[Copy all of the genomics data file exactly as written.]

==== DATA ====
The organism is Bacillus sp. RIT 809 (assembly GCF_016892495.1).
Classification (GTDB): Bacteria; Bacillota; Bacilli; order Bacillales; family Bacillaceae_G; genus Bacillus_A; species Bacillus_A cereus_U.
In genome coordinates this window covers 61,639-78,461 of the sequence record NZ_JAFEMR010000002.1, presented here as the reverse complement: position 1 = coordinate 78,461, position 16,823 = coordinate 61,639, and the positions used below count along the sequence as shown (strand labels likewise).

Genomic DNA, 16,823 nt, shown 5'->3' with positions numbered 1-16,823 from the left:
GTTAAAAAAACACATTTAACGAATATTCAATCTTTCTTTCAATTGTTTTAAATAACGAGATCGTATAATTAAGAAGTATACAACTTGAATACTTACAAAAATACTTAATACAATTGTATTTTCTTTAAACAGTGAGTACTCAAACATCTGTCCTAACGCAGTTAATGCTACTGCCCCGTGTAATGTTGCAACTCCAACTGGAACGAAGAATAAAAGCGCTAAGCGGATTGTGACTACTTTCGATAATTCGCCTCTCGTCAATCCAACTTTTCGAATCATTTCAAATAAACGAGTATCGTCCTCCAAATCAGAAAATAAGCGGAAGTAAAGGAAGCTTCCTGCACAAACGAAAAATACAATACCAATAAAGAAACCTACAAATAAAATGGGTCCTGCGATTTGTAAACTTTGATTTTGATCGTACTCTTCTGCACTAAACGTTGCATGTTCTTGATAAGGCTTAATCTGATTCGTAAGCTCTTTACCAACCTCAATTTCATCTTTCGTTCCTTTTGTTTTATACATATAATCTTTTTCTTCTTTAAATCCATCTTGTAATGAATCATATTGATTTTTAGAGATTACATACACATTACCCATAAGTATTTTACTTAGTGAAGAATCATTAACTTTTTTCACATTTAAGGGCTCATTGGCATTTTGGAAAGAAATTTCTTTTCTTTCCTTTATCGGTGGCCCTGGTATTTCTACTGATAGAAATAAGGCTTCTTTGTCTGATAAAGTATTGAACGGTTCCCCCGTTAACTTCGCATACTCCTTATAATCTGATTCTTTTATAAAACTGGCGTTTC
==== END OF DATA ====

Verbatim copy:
The organism is Bacillus sp. RIT 809 (assembly GCF_016892495.1).
Classification (GTDB): Bacteria; Bacillota; Bacilli; order Bacillales; family Bacillaceae_G; genus Bacillus_A; species Bacillus_A cereus_U.
In genome coordinates this window covers 61,639-78,461 of the sequence record NZ_JAFEMR010000002.1, presented here as the reverse complement: position 1 = coordinate 78,461, position 16,823 = coordinate 61,639, and the positions used below count along the sequence as shown (strand labels likewise).

Genomic DNA, 16,823 nt, shown 5'->3' with positions numbered 1-16,823 from the left:
GTTAAAAAAACACATTTAACGAATATTCAATCTTTCTTTCAATTGTTTTAAATAACGAGATCGTATAATTAAGAAGTATACAACTTGAATACTTACAAAAATACTTAATACAATTGTATTTTCTTTAAACAGTGAGTACTCAAACATCTGTCCTAACGCAGTTAATGCTACTGCCCCGTGTAATGTTGCAACTCCAACTGGAACGAAGAATAAAAGCGCTAAGCGGATTGTGACTACTTTCGATAATTCGCCTCTCGTCAATCCAACTTTTCGAATCATTTCAAATAAACGAGTATCGTCCTCCAAATCAGAAAATAAGCGGAAGTAAAGGAAGCTTCCTGCACAAACGAAAAATACAATACCAATAAAGAAACCTACAAATAAAATGGGTCCTGCGATTTGTAAACTTTGATTTTGATCGTACTCTTCTGCACTAAACGTTGCATGTTCTTGATAAGGCTTAATCTGATTCGTAAGCTCTTTACCAACCTCAATTTCATCTTTCGTTCCTTTTGTTTTATACATATAATCTTTTTCTTCTTTAAATCCATCTTGTAATGAATCATATTGATTTTTAGAGATTACATACACATTACCCATAAGTATTTTACTTAGTGAAGAATCATTAACTTTTTTCACATTTAAGGGCTCATTGGCATTTTGGAAAGAAATTTCTTTTCTTTCCTTTATCGGTGGCCCTGGTATTTCTACTGATAGAAATAAGGCTTCTTTGTCTGATAAAGTATTGAACGGTTCCCCCGTTAACTTCGCATACTCCTTATAATCTGATTCTTTTATAAAACTGGCGTTTC